Another point that needs consideration is why charges of rape were denied and how the court is interpretating the law of rape. If we look into the recent judgment of the Hon’ble Allahabad High Courtin Suneeta Pandey v. State of UP (2023 SCC OnLine All 44), Justice Shekhar Kumar Yadav held that a woman can also be held guilty of gang rape under Section 376-D IPC if she has facilitated the act of rape with a group of persons. Section 375 of the Indian Penal Code states that a man commits rape by making a woman engage in sexual activity “with him or any other person.” Has the trial court decided that because there was no finding of semen on the victim’s body, the accused are not guilty? If rape charges are totally negated, why was the girl murdered?
We should question why the court convicted Sandeep Singh of causing death by negligence. Now that the court has dropped the charges of rape, the question is why was the victim attacked? Was it a hate crime against the Dalit girl? Furthermore, the victim’s dying declaration provides sufficient evidence to prove there was an intention to kill. The severity of the injuries, injuries to cervical spine, broken spine, and strangulation are more than enough to show an intention to kill. This should then be charged as murder under Section 302 and not Section 304.
We should consider changing our judicial process from adversarial to inquisitorial. As the judgment is out, we have started questioning the prudence of the judge in the case. Being optimistic and reposing faith in our judicial system, it must be seen that they are merely looking into the shreds of evidence both parties gave. We should not bring a preconceived notion about the judges.
Without endorsing the method, the naive question that might randomly cross one’s mind is that in UP, the government deals iron-handedly with mafiyas with the bulldozer action (razing down houses or properties with bulldozers and taking strict action against illegal properties), so why was there no bulldozer action in this specific rape case. In the Hathras case, police did not register a complaint, officials doubted if there was an act of rape committed, and the government did not take any expeditious action. Further, a Kerala journalist, Siddique Kappan, was arrested while on his way to report the case.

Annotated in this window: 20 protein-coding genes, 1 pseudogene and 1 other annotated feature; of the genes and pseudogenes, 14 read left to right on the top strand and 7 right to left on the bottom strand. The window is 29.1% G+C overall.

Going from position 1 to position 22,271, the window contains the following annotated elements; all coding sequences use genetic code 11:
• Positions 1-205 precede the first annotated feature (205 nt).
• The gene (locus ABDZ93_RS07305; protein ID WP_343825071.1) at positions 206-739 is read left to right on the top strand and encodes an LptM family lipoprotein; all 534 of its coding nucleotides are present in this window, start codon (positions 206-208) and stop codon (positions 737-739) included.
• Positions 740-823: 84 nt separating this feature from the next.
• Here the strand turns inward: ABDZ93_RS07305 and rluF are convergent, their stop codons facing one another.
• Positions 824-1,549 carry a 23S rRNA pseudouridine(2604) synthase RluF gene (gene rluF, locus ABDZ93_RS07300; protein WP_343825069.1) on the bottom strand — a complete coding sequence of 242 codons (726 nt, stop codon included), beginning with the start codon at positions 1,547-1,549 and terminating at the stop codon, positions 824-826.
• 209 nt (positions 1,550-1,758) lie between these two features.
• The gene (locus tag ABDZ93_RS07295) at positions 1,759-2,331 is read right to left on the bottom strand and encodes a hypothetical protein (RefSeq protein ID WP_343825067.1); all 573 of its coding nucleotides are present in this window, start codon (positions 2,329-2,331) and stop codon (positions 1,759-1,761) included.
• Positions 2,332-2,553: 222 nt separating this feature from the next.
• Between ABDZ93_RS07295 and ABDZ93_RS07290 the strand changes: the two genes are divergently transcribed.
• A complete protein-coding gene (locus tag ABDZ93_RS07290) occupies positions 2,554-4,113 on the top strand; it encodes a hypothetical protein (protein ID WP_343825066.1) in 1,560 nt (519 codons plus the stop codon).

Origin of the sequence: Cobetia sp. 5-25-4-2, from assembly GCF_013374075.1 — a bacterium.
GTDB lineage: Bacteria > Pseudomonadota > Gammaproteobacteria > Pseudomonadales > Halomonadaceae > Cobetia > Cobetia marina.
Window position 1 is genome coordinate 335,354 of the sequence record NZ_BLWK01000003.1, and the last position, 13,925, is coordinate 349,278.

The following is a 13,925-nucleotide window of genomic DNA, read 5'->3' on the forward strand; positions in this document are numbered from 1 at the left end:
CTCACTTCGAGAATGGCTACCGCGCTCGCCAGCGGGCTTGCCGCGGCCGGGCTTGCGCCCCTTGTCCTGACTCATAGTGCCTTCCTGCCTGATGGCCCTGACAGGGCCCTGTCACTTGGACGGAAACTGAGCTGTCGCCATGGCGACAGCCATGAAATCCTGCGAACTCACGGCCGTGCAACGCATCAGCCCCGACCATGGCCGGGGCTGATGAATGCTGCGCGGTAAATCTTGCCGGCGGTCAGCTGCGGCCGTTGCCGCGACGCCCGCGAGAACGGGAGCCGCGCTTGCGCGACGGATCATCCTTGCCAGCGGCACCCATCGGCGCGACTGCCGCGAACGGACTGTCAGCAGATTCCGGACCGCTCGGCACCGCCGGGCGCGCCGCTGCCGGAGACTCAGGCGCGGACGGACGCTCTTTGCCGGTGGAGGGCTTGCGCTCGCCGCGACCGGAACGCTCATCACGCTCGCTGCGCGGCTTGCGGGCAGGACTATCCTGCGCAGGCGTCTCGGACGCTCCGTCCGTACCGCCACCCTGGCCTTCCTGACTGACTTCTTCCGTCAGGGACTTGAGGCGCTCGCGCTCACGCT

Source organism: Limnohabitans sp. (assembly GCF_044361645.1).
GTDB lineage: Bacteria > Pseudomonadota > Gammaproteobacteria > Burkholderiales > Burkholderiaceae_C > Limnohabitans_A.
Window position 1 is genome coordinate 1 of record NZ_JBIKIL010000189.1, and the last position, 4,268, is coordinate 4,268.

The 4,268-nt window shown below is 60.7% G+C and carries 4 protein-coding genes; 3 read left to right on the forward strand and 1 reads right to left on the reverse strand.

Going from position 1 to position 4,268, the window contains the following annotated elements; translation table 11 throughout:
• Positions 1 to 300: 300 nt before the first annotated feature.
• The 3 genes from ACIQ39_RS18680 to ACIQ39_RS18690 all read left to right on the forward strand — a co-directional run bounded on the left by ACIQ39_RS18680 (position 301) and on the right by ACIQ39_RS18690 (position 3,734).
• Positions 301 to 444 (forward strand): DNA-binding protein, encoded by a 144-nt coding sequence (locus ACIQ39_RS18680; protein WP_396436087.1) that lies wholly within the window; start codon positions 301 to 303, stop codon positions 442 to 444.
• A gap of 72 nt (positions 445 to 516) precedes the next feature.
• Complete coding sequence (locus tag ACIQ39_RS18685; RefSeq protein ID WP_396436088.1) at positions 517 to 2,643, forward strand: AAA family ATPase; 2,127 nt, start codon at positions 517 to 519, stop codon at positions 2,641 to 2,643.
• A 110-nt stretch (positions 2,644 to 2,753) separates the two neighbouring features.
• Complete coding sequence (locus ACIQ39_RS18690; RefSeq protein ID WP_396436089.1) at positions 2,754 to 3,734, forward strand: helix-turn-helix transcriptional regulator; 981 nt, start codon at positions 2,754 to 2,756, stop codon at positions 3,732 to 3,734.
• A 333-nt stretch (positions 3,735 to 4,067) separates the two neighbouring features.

We should never compare cases of violence against women, particularly sexual violence. But can we trace any incident where the rape and murder of an Upper Caste women in India was dealt with in such an inhuman manner? The same story repeats in cases of rape and other violence against Dalit women. The mechanism for them to get justice in India is difficult. In sexual harassment cases, there is always doubt over whether there was a rape. Administrative authorities are not supporting these women, and most of the time, the police even don’t acknowledge the wrong. The judicial mechanism also fails to recognize Dalit women’s hardships and protect their rights.
Dalit feminism as a movement never emerged in India, and a crime against them is not treated differently. There is no separate provision for rape or sexual offense against them, but we should recognize that they need different treatment. Dr. Suraj Yengde argues in Caste Matters that Dalit women are victims of the cultures, structures, and institutions of oppression, both externally and internally.
We hope this judgment is not in line with the Bhanwari Devi case (trial court) or Mathura Rape case, where all of the organs of the state failed to perform their duty. We are hopeful that the judgement will be challenged in appeal. These issues should be considered before a final deliberation. After the recently celebrated Women’s Day, we need to consider why this story repeats for Dalit women. Can the institutions in India be more supportive and empathetic?
Dr. Ankita Yadav is an assistant professor at Dr. RML National Law University, and is interested in the areas of constitutional law, media law, and criminal law. Vaibhav Gaur is a fourth-year law student at the same university, and is interested in areas of gender studies, human rights, and constitutional law.
Suggested citation: Ankita Yadav and Vaibhav Gaur, An Inter-Caste Rape Case in India Illustrates Institutional Failure JURIST – Academic Commentary, March 24, 2023, https://www.jurist.org/commentary/2023/03/yadav-gaur-hathras-case-institutional-failure/.